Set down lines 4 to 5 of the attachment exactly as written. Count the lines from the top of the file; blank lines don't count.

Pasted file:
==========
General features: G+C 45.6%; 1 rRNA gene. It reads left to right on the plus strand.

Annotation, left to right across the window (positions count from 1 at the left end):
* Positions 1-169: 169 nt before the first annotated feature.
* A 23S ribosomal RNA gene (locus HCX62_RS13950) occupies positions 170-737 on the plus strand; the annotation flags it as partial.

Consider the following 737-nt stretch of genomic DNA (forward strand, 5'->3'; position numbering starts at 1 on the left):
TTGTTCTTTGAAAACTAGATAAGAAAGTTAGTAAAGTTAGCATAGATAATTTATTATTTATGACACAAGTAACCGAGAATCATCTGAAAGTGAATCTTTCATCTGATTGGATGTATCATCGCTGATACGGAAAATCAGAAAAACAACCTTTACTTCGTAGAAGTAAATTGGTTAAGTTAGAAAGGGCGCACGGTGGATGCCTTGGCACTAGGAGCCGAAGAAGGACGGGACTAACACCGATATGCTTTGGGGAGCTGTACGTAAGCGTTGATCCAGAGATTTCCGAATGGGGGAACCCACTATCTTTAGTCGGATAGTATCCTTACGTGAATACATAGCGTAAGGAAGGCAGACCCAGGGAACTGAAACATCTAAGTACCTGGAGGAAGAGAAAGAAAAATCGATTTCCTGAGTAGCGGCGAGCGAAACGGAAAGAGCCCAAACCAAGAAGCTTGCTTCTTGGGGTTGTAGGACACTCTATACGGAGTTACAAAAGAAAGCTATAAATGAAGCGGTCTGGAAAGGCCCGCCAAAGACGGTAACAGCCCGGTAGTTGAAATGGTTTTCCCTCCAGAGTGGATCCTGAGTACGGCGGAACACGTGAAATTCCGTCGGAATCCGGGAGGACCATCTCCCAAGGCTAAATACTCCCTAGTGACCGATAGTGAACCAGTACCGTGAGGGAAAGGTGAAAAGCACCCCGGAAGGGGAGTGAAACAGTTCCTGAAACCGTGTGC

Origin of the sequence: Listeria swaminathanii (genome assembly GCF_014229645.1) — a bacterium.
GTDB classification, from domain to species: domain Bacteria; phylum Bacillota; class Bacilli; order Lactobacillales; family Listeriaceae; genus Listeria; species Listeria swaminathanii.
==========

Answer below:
* A 23S ribosomal RNA gene (locus HCX62_RS13950) occupies positions 170-737 on the plus strand; the annotation flags it as partial.

Consider the following 737-nt stretch of genomic DNA (forward strand, 5'->3'; position numbering starts at 1 on the left):